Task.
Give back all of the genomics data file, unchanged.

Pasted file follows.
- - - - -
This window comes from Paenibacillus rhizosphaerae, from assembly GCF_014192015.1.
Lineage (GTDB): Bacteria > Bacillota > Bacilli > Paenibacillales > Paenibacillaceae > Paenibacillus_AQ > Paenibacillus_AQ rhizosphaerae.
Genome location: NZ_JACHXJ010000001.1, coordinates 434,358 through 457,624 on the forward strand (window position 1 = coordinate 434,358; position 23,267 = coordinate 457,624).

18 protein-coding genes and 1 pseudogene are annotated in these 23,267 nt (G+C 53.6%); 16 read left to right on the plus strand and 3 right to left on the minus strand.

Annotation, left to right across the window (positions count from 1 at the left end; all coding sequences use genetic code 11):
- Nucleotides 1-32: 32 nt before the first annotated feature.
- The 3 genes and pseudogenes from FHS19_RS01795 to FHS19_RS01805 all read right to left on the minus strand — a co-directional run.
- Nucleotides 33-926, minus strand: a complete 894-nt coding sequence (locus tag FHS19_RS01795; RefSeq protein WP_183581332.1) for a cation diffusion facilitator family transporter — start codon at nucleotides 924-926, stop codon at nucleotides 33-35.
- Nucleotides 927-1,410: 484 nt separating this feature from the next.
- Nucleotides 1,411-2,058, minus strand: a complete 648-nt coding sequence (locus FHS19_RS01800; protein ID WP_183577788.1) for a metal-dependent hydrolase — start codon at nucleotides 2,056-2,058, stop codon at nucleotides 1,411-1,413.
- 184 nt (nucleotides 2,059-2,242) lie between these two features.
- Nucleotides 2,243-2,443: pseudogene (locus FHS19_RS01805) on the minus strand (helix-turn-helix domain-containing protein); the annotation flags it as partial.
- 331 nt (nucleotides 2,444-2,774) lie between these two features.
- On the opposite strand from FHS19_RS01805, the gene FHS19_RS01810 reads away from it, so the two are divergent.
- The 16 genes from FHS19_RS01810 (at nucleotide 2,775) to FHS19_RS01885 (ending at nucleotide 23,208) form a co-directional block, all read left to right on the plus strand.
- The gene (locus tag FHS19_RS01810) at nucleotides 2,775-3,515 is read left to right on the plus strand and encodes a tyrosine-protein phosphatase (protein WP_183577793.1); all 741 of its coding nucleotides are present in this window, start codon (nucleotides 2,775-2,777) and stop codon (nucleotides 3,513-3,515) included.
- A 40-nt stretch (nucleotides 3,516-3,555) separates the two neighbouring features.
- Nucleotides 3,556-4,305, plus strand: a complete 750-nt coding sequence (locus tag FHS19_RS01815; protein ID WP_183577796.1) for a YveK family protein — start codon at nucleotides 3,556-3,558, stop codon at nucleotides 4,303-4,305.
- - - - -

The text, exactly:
This window comes from Paenibacillus rhizosphaerae, from assembly GCF_014192015.1.
Lineage (GTDB): Bacteria > Bacillota > Bacilli > Paenibacillales > Paenibacillaceae > Paenibacillus_AQ > Paenibacillus_AQ rhizosphaerae.
Genome location: NZ_JACHXJ010000001.1, coordinates 434,358 through 457,624 on the forward strand (window position 1 = coordinate 434,358; position 23,267 = coordinate 457,624).

18 protein-coding genes and 1 pseudogene are annotated in these 23,267 nt (G+C 53.6%); 16 read left to right on the plus strand and 3 right to left on the minus strand.

Annotation, left to right across the window (positions count from 1 at the left end; all coding sequences use genetic code 11):
- Nucleotides 1-32: 32 nt before the first annotated feature.
- The 3 genes and pseudogenes from FHS19_RS01795 to FHS19_RS01805 all read right to left on the minus strand — a co-directional run.
- Nucleotides 33-926, minus strand: a complete 894-nt coding sequence (locus tag FHS19_RS01795; RefSeq protein WP_183581332.1) for a cation diffusion facilitator family transporter — start codon at nucleotides 924-926, stop codon at nucleotides 33-35.
- Nucleotides 927-1,410: 484 nt separating this feature from the next.
- Nucleotides 1,411-2,058, minus strand: a complete 648-nt coding sequence (locus FHS19_RS01800; protein ID WP_183577788.1) for a metal-dependent hydrolase — start codon at nucleotides 2,056-2,058, stop codon at nucleotides 1,411-1,413.
- 184 nt (nucleotides 2,059-2,242) lie between these two features.
- Nucleotides 2,243-2,443: pseudogene (locus FHS19_RS01805) on the minus strand (helix-turn-helix domain-containing protein); the annotation flags it as partial.
- 331 nt (nucleotides 2,444-2,774) lie between these two features.
- On the opposite strand from FHS19_RS01805, the gene FHS19_RS01810 reads away from it, so the two are divergent.
- The 16 genes from FHS19_RS01810 (at nucleotide 2,775) to FHS19_RS01885 (ending at nucleotide 23,208) form a co-directional block, all read left to right on the plus strand.
- The gene (locus tag FHS19_RS01810) at nucleotides 2,775-3,515 is read left to right on the plus strand and encodes a tyrosine-protein phosphatase (protein WP_183577793.1); all 741 of its coding nucleotides are present in this window, start codon (nucleotides 2,775-2,777) and stop codon (nucleotides 3,513-3,515) included.
- A 40-nt stretch (nucleotides 3,516-3,555) separates the two neighbouring features.
- Nucleotides 3,556-4,305, plus strand: a complete 750-nt coding sequence (locus tag FHS19_RS01815; protein ID WP_183577796.1) for a YveK family protein — start codon at nucleotides 3,556-3,558, stop codon at nucleotides 4,303-4,305.